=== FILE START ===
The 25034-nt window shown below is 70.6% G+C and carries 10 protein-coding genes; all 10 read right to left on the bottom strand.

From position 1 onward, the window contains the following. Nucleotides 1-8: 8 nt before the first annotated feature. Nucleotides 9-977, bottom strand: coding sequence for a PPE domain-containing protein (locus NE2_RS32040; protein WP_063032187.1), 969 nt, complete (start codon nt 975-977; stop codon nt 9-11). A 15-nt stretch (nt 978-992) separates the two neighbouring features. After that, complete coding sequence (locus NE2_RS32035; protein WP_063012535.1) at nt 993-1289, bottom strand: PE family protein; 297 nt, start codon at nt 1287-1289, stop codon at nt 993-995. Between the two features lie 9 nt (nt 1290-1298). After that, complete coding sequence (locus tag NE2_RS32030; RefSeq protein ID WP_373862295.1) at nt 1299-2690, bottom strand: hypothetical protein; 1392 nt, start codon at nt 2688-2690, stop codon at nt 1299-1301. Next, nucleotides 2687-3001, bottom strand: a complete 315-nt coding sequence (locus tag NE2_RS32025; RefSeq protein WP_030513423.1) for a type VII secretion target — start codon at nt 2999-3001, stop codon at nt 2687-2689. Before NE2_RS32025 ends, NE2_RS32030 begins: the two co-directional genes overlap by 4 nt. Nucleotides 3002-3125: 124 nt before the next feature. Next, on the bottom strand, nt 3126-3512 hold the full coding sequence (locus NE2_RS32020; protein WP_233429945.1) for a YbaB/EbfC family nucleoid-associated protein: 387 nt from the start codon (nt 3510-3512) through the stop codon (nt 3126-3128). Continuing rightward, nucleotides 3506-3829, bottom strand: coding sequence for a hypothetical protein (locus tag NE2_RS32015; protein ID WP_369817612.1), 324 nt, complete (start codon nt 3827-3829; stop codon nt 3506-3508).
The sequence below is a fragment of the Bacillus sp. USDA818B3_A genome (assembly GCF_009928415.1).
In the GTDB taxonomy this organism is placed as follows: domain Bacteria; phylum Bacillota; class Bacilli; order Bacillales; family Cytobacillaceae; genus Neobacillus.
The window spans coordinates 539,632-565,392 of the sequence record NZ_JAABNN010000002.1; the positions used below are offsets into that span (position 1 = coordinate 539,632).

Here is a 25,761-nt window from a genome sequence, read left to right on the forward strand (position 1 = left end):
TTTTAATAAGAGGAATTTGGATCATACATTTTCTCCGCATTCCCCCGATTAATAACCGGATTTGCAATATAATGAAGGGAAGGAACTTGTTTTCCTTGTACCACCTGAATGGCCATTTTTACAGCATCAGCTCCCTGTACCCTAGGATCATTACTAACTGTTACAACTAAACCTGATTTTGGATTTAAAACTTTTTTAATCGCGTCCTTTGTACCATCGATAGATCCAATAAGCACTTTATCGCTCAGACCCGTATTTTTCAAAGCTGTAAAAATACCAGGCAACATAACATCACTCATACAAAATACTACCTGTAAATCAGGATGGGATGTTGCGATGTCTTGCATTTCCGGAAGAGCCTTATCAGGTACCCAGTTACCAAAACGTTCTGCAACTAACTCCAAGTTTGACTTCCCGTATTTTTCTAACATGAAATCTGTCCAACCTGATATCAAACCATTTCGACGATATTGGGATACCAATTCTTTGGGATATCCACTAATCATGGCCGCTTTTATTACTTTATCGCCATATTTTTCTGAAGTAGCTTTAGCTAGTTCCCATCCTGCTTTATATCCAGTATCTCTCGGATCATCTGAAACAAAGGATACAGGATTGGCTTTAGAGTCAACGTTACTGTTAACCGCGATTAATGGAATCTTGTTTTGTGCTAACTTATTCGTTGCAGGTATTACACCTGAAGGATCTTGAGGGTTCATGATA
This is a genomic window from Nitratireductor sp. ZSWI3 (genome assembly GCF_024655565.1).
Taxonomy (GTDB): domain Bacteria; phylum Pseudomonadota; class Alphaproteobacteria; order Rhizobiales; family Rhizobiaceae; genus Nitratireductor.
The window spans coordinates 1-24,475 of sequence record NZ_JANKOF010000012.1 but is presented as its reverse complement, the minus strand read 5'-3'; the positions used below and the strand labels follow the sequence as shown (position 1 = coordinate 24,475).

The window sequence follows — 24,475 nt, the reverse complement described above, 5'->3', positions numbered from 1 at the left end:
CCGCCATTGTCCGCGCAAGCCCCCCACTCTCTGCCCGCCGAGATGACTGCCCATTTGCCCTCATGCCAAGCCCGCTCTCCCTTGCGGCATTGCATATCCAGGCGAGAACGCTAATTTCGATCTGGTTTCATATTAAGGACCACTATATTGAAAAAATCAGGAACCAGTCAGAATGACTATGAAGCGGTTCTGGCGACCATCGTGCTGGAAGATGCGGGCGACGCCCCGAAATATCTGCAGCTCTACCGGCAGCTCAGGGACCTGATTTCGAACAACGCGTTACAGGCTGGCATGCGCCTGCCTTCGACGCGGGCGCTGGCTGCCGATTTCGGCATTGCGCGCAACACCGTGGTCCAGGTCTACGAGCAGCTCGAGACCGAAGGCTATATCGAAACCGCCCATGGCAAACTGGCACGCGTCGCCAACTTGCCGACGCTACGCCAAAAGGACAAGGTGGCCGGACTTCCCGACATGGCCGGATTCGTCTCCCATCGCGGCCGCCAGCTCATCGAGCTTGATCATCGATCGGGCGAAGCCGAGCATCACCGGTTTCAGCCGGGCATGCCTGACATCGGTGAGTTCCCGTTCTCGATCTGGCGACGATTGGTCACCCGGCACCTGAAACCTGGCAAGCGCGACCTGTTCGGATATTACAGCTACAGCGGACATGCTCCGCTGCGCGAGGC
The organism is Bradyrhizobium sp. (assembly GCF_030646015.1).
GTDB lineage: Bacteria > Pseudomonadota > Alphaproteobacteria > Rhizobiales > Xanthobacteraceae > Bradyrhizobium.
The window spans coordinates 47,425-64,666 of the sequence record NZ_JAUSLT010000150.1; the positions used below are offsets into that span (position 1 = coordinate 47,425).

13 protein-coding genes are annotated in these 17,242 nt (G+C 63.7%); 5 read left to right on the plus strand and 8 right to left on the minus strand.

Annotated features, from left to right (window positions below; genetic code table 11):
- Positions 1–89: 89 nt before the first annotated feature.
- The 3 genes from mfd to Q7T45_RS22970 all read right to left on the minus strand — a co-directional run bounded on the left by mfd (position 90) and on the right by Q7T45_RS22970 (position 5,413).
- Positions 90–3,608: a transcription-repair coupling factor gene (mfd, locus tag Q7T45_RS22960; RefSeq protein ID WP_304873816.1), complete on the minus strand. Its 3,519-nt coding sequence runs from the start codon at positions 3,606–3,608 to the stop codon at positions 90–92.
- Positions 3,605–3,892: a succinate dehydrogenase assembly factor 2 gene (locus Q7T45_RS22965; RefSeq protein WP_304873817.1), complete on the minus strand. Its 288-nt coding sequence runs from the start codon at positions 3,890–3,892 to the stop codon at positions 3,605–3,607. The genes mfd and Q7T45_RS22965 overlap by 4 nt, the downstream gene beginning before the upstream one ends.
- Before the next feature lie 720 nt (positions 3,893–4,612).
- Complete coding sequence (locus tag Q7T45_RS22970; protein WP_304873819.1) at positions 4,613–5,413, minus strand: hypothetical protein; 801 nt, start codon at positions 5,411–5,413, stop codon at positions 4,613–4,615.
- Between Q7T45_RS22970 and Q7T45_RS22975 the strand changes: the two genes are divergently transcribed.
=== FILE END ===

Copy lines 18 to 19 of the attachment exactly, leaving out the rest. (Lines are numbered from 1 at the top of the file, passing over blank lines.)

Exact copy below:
- Positions 1–89: 89 nt before the first annotated feature.
- The 3 genes from mfd to Q7T45_RS22970 all read right to left on the minus strand — a co-directional run bounded on the left by mfd (position 90) and on the right by Q7T45_RS22970 (position 5,413).